It has nothing to do with anything thought because the milk delivery is a way to introduce us to Sir Billi and Gordon. Gordon is a goat in a Kill Bill Bride-styled jumpsuit (All animals that can act like people wear jumpsuits in this movie. I don’t know why.) who acts like a dog, plus he’s hip; my hopes are not high. Then we’re introduced to Jake, an apparent child genius who will use his engineering skill for about a minute to toy with the butler before going on to contribute absolutely nothing for the rest of the running time despite being with Billi and Gordon all the way, and he’s just the first of many characters who will be introduced either to serve a single purpose or no purpose at all.
A love interest plot thread is introduced and then ignored until after the ending song, all she really contributes is maybe three minutes of awkward jiggling before becoming a background character. McKenzie does a lot of nothing for a while, staying in the background and acting like a dope before pulling required helpful plot objects such as helicopters and a friggin’ Russian submarine out of his ass. A lot of plot objects are similarly introduced without any previous exposition or use, like the fact that Billi skateboards and has a Bond car.
There’s also no conflict that doesn’t depend on either the character or me being completely stupid. There’s a log sledding event that the rabbits hold where Bessie Boo’s flat tail gives her an advantage, pissing off The Reckless Guy who takes the hardest path and ends up falling off a cliff and into a river. Bessie Boo jumps in to rescue him and almost immediately forgets that she’s a beaver, spending the rest of the movie trapped on the log with him.
The entire movie revolves around the conflict of saving a beaver from water. Well, there’s also the whole thing to do with a dam and the danger of getting sucked into the pipes and into the turbines, but Bessie-Boo gets sucked into the pipe and not a damned thing happens. I think there’s a waterfall somewhere in there, too, but it’s been so long that I’d have to watch the movie again to see if I’m correct.
Favored Ability: DEX? The movie certainly jumps from point to point like a coked-out Halfling rogue with a +10 in Tumble.
Rating: 2/5 (Below Average) [+1 Environment Design, +1 Unintended Entertainment]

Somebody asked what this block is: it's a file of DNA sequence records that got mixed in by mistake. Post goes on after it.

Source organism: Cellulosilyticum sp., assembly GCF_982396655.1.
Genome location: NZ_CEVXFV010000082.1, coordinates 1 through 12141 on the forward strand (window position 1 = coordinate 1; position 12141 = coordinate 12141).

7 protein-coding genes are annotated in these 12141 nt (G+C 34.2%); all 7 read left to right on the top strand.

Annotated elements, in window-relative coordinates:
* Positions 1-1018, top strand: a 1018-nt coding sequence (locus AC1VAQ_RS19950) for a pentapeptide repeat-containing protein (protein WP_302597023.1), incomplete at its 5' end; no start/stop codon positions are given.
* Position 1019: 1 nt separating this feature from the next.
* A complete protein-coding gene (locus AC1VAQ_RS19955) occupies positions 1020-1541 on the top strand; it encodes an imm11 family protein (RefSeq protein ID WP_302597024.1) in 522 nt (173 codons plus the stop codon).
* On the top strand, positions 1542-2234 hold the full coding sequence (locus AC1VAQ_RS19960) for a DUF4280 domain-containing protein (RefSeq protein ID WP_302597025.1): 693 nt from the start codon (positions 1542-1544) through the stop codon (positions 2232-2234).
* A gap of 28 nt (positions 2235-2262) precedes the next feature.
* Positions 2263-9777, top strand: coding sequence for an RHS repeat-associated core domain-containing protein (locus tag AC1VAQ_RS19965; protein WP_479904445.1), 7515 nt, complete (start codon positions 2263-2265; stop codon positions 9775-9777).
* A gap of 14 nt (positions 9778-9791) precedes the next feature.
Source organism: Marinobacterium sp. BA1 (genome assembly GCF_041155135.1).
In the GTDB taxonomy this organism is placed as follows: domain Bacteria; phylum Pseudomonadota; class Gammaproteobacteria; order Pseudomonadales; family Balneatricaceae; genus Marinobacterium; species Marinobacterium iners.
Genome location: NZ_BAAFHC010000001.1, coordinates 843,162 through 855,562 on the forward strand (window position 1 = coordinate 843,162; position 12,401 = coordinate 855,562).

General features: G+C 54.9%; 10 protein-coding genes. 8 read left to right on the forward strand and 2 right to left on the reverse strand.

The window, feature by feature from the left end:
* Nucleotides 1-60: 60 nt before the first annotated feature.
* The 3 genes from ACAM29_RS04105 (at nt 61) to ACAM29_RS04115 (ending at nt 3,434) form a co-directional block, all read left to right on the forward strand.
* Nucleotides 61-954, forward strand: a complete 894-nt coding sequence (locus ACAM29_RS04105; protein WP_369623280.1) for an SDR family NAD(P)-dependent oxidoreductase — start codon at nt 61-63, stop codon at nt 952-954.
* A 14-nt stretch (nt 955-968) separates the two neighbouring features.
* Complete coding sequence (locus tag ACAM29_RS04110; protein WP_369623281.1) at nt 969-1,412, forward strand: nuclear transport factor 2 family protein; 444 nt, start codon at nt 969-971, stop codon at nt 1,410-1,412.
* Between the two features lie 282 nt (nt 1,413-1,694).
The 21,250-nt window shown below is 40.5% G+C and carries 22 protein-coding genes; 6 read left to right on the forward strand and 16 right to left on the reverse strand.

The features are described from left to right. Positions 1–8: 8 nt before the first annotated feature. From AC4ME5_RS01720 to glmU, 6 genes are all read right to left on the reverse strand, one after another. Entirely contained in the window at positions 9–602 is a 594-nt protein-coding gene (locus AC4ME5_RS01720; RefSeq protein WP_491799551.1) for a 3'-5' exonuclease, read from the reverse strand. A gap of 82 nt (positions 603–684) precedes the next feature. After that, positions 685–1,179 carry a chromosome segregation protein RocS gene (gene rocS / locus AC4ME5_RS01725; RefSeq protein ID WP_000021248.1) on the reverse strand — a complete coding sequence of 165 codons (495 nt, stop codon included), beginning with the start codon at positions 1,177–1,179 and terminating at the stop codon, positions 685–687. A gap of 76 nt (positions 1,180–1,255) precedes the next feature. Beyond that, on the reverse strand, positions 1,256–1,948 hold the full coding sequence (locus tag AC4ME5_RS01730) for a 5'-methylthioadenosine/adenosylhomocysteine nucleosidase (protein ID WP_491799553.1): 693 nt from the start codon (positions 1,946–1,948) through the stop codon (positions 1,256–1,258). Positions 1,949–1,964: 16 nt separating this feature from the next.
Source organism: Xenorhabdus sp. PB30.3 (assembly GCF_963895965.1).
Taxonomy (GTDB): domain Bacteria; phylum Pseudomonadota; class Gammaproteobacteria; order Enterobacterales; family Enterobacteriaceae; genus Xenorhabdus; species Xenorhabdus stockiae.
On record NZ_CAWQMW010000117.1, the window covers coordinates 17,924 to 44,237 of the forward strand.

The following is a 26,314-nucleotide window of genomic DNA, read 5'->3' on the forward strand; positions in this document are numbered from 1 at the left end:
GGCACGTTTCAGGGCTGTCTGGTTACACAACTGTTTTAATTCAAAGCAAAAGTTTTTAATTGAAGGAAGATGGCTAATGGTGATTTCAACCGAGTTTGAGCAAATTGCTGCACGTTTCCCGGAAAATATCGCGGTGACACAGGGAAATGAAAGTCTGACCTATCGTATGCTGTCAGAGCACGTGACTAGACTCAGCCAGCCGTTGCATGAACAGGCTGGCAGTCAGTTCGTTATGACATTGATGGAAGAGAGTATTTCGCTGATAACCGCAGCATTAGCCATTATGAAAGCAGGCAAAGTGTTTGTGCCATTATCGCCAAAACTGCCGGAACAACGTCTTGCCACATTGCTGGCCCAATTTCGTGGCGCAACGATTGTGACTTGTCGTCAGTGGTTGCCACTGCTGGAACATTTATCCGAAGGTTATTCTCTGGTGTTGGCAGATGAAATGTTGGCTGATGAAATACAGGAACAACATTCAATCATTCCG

I chose to cut myself off here because for some reason I just have too much to say about Sir Billi and outlining the entire plot of a film wasn’t something I was particularly good at at the time. There’s a lot in this movie that doesn’t work but there are also a lot of things that either do work or almost work. The main problem is that the movie sets up several potentially good ideas, like a boy genius with a Rube Goldberg complex, and then uses them exactly once or stops short of using them at all, something that keeps me from giving Sir Billi a higher score, and I really wanted to.
Sir Billi is based on the children’s book written by the husband-and-wife team who wrote and directed it, something that comes through in the finished product; yes, the character animation and plot isn’t the greatest, but it has a storybook quality that looks less weird when it’s framed in a still. Gordon, the character seemingly set up to be the most obnoxious part of the whole thing, actually comes off as acceptably eccentric aside from an odd montage towards the end.
It’s really Bessie Boo, the character that I’m supposed to feel the most pity for, that drives me crazy. She doesn’t even have the “raised by rabbits” device on her side as she clearly has a beaver family at the start of the movie who must surely have taught her how to be a beaver. She can obviously swim, yet spends all that time “stuck” on the log with her rabbit-brother. I know it’s a cartoon but if the options are “grab rabbit and swim right” or “get the entire town together to drive along the river while the duck spots from the air“, the logic center of my brain is going to fire “Right!” every time.
Despite all my curmudgeonly talk, though, I enjoyed the ride because my brother brought this film to me because he saw it on a shelf and thought it’d be a good fit for my earliest Facebook experiments, even going so far as to watch it with me. If that doesn’t ring to Sir Billi‘s themes of family and community then I don’t know what does.